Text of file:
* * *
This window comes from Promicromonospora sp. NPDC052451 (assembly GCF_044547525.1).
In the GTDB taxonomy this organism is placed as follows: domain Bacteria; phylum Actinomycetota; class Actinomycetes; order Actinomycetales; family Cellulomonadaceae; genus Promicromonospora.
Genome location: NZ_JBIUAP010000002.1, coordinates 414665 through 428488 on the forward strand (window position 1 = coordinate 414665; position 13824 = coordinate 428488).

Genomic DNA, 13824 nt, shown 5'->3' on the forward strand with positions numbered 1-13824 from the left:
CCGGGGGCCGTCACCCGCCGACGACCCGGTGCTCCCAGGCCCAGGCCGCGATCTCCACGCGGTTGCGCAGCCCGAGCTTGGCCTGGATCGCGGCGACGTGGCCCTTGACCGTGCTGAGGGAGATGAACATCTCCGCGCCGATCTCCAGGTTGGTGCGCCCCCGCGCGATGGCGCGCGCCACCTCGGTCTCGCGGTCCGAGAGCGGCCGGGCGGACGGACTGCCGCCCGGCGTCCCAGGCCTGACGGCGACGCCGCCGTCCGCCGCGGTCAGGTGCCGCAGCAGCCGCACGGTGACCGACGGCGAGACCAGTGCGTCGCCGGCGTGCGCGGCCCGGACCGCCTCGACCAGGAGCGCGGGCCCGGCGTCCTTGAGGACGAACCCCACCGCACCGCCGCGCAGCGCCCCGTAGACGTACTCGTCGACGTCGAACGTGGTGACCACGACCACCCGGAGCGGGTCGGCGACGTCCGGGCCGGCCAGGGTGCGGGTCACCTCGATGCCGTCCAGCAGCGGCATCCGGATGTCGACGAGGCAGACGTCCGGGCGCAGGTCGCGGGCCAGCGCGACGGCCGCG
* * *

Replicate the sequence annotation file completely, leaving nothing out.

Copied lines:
This window comes from Promicromonospora sp. NPDC052451 (assembly GCF_044547525.1).
In the GTDB taxonomy this organism is placed as follows: domain Bacteria; phylum Actinomycetota; class Actinomycetes; order Actinomycetales; family Cellulomonadaceae; genus Promicromonospora.
Genome location: NZ_JBIUAP010000002.1, coordinates 414665 through 428488 on the forward strand (window position 1 = coordinate 414665; position 13824 = coordinate 428488).

Genomic DNA, 13824 nt, shown 5'->3' on the forward strand with positions numbered 1-13824 from the left:
CCGGGGGCCGTCACCCGCCGACGACCCGGTGCTCCCAGGCCCAGGCCGCGATCTCCACGCGGTTGCGCAGCCCGAGCTTGGCCTGGATCGCGGCGACGTGGCCCTTGACCGTGCTGAGGGAGATGAACATCTCCGCGCCGATCTCCAGGTTGGTGCGCCCCCGCGCGATGGCGCGCGCCACCTCGGTCTCGCGGTCCGAGAGCGGCCGGGCGGACGGACTGCCGCCCGGCGTCCCAGGCCTGACGGCGACGCCGCCGTCCGCCGCGGTCAGGTGCCGCAGCAGCCGCACGGTGACCGACGGCGAGACCAGTGCGTCGCCGGCGTGCGCGGCCCGGACCGCCTCGACCAGGAGCGCGGGCCCGGCGTCCTTGAGGACGAACCCCACCGCACCGCCGCGCAGCGCCCCGTAGACGTACTCGTCGACGTCGAACGTGGTGACCACGACCACCCGGAGCGGGTCGGCGACGTCCGGGCCGGCCAGGGTGCGGGTCACCTCGATGCCGTCCAGCAGCGGCATCCGGATGTCGACGAGGCAGACGTCCGGGCGCAGGTCGCGGGCCAGCGCGACGGCCGCG